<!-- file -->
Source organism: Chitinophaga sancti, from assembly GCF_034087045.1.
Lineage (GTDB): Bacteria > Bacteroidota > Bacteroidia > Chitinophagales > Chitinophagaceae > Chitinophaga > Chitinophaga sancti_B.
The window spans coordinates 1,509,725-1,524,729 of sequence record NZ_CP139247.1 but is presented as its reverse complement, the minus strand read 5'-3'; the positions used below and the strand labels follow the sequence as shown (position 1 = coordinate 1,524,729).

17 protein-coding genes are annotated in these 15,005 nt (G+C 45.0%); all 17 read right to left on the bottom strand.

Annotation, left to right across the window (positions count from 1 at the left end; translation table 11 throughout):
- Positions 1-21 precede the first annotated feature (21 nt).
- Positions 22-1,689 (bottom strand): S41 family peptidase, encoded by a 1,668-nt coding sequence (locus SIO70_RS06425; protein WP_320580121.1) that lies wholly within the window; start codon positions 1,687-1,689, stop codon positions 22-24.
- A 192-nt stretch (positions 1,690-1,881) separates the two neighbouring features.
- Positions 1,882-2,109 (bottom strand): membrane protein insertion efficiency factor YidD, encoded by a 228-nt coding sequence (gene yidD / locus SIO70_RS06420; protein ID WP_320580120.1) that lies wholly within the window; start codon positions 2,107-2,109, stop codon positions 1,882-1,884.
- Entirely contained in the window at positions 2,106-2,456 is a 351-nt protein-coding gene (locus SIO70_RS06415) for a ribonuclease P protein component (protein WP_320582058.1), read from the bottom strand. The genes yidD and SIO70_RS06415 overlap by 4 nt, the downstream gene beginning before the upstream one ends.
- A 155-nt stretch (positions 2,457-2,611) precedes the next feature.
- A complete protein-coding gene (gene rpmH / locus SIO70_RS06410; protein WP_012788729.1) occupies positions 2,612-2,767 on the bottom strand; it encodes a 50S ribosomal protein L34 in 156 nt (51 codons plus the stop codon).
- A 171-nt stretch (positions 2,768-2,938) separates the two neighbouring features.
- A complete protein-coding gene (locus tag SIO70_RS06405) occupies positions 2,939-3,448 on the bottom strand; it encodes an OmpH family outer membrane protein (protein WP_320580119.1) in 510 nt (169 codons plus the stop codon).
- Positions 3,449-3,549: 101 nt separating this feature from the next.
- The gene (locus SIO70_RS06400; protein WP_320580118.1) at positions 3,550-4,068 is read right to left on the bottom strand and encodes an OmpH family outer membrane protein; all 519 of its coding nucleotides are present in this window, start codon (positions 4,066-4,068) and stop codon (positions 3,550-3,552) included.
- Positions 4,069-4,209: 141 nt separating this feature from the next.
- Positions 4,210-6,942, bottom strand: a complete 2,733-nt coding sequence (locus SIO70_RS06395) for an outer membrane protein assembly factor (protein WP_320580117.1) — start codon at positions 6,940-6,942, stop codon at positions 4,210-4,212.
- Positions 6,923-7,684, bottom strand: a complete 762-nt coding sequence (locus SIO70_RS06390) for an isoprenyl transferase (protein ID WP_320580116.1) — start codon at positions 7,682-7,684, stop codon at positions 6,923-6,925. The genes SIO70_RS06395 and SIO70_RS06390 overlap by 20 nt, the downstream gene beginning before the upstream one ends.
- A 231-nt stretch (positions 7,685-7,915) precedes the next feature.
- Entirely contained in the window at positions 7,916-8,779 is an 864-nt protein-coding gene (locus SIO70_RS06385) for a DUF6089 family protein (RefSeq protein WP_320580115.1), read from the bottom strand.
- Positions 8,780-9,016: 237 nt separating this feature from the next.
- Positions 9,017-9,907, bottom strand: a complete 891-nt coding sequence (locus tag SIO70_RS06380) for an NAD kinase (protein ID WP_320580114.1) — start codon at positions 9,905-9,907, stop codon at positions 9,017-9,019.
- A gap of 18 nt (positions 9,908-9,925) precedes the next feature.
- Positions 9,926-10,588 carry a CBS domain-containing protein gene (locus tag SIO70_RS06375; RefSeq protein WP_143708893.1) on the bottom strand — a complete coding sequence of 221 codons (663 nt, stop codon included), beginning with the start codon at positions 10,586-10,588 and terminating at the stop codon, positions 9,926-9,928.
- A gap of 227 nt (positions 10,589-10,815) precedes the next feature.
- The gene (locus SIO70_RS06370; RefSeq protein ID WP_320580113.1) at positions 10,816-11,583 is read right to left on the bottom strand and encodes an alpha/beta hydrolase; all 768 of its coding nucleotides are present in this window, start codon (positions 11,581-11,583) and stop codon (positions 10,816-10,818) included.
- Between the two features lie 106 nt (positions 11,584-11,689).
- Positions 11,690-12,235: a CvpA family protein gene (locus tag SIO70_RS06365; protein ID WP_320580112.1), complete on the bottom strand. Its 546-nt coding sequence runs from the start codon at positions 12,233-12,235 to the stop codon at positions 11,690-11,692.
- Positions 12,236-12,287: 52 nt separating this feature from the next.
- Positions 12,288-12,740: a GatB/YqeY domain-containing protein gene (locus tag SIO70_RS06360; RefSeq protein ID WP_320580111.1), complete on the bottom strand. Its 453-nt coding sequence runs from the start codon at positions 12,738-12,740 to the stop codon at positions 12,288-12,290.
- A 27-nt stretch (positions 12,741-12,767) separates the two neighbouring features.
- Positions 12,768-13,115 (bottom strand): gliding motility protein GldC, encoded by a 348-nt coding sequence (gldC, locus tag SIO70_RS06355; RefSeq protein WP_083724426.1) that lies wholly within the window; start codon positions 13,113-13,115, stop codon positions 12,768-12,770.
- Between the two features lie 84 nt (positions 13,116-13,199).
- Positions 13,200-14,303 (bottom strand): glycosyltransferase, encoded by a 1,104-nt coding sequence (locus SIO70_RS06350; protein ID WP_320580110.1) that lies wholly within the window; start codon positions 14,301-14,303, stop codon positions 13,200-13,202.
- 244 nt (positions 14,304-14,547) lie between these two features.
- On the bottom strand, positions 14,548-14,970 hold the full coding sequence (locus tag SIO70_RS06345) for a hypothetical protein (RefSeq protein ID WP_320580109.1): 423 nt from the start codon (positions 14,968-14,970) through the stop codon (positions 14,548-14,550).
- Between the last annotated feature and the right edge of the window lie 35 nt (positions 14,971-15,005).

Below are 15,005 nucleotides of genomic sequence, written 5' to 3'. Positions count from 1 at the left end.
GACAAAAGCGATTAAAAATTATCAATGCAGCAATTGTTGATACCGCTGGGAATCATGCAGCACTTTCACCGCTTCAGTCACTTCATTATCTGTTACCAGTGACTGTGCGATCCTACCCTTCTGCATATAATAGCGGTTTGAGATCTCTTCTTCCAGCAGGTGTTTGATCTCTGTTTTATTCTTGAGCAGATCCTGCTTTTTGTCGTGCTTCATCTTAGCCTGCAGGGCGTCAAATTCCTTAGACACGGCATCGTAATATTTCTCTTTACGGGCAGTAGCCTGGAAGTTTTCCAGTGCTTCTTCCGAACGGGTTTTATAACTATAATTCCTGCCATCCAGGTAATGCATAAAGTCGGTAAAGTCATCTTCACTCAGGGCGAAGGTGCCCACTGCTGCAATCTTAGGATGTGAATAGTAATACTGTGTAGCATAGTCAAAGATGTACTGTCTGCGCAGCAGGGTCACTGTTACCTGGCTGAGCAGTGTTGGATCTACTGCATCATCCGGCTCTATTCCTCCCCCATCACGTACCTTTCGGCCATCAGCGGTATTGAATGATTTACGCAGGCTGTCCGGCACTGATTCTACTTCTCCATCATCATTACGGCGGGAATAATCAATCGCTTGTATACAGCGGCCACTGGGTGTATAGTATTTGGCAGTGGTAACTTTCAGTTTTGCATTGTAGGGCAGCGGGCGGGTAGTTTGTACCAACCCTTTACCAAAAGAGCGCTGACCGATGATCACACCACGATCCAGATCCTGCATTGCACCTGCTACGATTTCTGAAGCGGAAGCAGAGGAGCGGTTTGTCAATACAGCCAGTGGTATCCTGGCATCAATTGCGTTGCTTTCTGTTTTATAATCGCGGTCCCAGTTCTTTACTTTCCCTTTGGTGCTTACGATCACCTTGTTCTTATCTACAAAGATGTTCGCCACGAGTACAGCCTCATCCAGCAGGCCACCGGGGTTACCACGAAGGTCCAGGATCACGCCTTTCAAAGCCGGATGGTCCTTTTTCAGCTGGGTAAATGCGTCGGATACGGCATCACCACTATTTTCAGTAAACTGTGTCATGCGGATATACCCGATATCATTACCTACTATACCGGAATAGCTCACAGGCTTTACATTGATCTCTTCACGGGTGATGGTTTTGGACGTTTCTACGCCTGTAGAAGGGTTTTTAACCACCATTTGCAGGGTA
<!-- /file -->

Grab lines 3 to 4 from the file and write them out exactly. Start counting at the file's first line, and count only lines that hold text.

The window spans coordinates 1,509,725-1,524,729 of sequence record NZ_CP139247.1 but is presented as its reverse complement, the minus strand read 5'-3'; the positions used below and the strand labels follow the sequence as shown (position 1 = coordinate 1,524,729).

17 protein-coding genes are annotated in these 15,005 nt (G+C 45.0%); all 17 read right to left on the bottom strand.